Both the International Labour Organization (ILO) and WHO recognise that the most efficient way to eliminate asbestos-related diseases is to stop the use of all types of asbestos, replace asbestos with safer substitutes, take measures to prevent exposure to asbestos in place and during asbestos removal and improve early diagnosis, treatment, social and medical rehabilitation of asbestos-related diseases and to establish registries of people with past and/or current exposures to asbestos. ILO also passed a resolution seeking elimination of future usage of asbestos of all forms in June 2006. How can such glaring scientific and medical facts be ignored?
National Human Rights Commission (NHRC) has issued notices to all the State Governments, Union Territories and concerned ministries of the Central Government to file the status of asbestos disease victims and asked them why it should not be banned. The Commission has underlined that keeping inmates under asbestos roof is harmful and alternative roofs should be used. But so far only the States of Mizoram, Nagaland and the National Institute of Occupational Health Ahmedabad have submitted the reports. NHRC’s intervention has been sought for a ban on the use of chrysotile asbestos, which is hazardous for the health of people and causes various incurable diseases. While Government has rightly banned mining of asbestos, yet it allowed its import and that too from the countries like Canada which did not prefer its domestic use.
Unmindful of such developments in the world and within the country, it appears that the Ministry of Commerce is unable to resist asbestos industry’s influence in public interest and desist from signing the “Comprehensive Economic Partnership Agreement” (CEPA) with Canada that allows the export of cancer causing Canadian asbestos to India. The New Democratic Party (NDP) of Canada, the official Opposition party has revealed the efforts of Canadian Prime Minister, Stephen Harper government to eliminate trade tariffs on exports of lethal Canadian asbestos to India. “It is a disgrace that the Harper government has opposed the global effort to ban this substance,” NDP said in a release dated December 5, 2011.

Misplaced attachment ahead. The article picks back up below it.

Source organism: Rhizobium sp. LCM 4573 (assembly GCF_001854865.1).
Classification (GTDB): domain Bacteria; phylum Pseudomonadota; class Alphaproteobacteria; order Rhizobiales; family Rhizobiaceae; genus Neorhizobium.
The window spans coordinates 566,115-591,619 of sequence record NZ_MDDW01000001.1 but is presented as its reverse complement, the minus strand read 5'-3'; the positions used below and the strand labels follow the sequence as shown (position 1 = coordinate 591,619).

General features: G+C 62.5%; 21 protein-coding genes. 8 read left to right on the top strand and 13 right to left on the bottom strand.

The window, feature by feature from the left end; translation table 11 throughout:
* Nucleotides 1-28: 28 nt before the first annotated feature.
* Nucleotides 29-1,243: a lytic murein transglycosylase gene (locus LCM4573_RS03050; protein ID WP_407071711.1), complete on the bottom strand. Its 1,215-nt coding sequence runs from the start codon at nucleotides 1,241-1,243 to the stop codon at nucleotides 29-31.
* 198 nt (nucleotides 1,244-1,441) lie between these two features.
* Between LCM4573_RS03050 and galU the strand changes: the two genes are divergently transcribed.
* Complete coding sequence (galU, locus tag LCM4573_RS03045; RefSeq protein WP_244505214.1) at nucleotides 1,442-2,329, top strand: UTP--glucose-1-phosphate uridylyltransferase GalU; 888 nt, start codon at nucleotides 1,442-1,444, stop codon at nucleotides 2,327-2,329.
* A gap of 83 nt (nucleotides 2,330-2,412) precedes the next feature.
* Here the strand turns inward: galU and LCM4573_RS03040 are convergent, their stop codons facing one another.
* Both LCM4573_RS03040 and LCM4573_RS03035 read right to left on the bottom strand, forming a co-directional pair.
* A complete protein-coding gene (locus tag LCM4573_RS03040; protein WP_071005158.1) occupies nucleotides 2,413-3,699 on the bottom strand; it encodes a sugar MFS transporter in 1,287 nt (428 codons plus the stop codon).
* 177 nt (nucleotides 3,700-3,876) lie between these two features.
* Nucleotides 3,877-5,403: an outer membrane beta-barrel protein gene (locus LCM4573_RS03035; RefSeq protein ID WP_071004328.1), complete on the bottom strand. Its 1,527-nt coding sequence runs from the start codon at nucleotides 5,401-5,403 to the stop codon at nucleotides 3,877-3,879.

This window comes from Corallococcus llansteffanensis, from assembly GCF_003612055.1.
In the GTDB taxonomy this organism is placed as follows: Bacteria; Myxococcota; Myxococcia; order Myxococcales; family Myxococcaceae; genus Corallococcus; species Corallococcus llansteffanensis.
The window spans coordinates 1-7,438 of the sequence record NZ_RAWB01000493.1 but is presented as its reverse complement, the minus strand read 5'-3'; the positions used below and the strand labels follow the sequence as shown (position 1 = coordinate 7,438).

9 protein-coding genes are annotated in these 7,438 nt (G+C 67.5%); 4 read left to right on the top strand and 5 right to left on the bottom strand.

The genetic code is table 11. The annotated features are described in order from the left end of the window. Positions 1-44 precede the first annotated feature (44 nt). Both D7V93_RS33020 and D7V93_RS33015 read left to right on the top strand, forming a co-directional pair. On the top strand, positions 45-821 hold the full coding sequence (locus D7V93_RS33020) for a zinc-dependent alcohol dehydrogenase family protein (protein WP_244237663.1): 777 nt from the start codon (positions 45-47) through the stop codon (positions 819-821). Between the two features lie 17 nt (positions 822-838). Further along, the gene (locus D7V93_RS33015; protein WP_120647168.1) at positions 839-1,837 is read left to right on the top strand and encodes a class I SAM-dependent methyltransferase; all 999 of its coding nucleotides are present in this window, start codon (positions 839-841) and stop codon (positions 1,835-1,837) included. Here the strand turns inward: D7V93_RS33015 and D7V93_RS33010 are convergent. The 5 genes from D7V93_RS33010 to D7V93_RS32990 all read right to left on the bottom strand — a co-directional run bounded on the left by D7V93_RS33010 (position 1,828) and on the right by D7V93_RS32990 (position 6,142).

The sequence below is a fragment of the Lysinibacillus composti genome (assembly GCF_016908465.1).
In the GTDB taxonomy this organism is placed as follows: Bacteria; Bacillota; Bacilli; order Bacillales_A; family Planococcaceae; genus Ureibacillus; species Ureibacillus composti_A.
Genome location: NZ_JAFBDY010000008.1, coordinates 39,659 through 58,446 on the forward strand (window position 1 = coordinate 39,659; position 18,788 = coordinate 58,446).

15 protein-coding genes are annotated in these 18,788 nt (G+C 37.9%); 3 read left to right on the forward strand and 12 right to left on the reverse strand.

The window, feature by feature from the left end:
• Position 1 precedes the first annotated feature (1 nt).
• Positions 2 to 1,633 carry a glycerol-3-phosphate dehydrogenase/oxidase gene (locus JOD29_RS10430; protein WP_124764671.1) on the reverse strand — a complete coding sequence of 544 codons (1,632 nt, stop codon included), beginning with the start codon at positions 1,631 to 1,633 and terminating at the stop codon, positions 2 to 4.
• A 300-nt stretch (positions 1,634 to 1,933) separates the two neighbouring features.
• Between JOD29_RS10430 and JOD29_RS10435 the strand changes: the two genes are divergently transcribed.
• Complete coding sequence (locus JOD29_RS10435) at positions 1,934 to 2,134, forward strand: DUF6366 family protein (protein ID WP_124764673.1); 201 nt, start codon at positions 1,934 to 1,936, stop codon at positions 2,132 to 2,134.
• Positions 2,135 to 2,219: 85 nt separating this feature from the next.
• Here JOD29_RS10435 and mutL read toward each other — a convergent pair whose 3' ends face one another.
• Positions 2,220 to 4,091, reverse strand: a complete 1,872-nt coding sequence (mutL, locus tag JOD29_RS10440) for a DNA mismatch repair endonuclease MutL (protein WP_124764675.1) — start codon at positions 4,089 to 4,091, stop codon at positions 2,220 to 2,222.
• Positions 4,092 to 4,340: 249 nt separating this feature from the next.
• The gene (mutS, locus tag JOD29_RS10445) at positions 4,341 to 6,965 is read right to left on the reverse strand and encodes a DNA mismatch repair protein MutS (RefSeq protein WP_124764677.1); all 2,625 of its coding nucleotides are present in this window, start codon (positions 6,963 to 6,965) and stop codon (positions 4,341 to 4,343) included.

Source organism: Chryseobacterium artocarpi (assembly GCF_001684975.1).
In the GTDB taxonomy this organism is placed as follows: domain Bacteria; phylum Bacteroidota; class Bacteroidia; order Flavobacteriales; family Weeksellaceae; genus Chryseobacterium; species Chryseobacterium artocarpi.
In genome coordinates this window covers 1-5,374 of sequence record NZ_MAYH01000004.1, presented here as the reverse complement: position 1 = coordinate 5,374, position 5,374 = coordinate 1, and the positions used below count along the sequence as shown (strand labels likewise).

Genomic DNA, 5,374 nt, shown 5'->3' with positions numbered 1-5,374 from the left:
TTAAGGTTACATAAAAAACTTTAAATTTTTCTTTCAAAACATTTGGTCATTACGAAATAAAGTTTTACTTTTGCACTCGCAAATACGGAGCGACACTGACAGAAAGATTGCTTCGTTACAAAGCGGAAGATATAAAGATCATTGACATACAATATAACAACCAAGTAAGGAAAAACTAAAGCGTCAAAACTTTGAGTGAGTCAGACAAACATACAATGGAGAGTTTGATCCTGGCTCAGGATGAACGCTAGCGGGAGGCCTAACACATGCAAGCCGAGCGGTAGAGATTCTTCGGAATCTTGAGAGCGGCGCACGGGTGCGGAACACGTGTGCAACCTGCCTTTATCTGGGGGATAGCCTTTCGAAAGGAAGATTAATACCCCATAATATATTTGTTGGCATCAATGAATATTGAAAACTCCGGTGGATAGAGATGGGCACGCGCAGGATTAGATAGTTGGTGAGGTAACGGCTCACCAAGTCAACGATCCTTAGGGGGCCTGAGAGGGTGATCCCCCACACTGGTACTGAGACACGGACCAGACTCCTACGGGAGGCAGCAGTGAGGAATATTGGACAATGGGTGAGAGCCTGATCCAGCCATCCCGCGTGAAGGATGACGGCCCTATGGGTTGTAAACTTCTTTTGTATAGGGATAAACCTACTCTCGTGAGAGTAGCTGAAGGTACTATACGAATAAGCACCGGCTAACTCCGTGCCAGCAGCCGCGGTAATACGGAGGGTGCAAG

Following protests in Odisha’s Visaka asbestos plant in Parmanpur village of Sambalpur, the plant has been stopped. Prior to it, a pitched villagers battle against Bihar’s Muzaffarpur plant in Chainpur-Bishunpur village ensured that it is wound up. Agitation against similar plants is underway in Odisha’s Bargarh in Naagaon-Lebidi villages of Sohella Block and Bihar’s Chaksultan Rampur Rajdhari near Panapur in Kanhauli Dhanraj Panchayat of Goraul block in Vaishali.
In a letter to Vaishali District Magistrate, Jitendra Srivastava, Dr. Barry Castleman, globally recognized foremost authority on medical and legal aspects of asbestos, who has worked with WHO, World Bank and Pan American Health Organisation, wrote, “Strong local opposition to the construction of the asbestos plant in Vaishali is supported by the official statements of the World Health Orgainsation, the International Labour Organisation, and the World Bank calling for an end to asbestos products use…Even the World Trade Organisation has supported national asbestos bans and rejected arguments for ‘controlled use of asbestos’ as unrealistic.” In his letter, Dr Castleman mentions, ‘At a hearing in Brasilia on August 31, 2012, the public prosecutor excoriated the asbestos industry as purely profit-oriented, saying that vast liabilities had been created and left for society to pay; he closed by saying the export of asbestos to poor Asian countries was “environmental racism”.’ Vaishali District Magistrate has been sent letters from Canada, Brazil and citizen movement groups like Indian Social Action Forum and National Alliance for Peoples Movements.
In his ‘Testimony for the Brazilian Supreme Court’, Prof. Benedetto Terracini (retd), Cancer Epidemiology, University of Torino Italy observed that there is only propaganda in defense of the immoral continuing production, trade and use of asbestos and strongly criticized asbestos industry’s junk science.
It high time India stopped procuring raw asbestos fibers from Russia’s Ural Asbestos Mining & Ore Dressing Company, the world’s largest manufacturer. It should rescind its asbestos trade related agreements with Canada, Kazakhstan and Brazil. In view of the above facts, immediate steps are required to ban use and manufacture of asbestos and stop construction of asbestos based factories in all the states. Notably, UN headquarters has been decontaminated of asbestos besides Canadian House of Commons. It is about time Indian buildings like its legislatures, courts, schools, hospitals etc also became asbestos free.
Victorious Quebec leader Pauline Marois has confirmed the commitment by promising to cancel the loan and instead invest the money in economic diversification for the asbestos-producing region. The Bihar government and the Central government cannot shy away anymore from taking firm decisions and ensuring that they are implemented.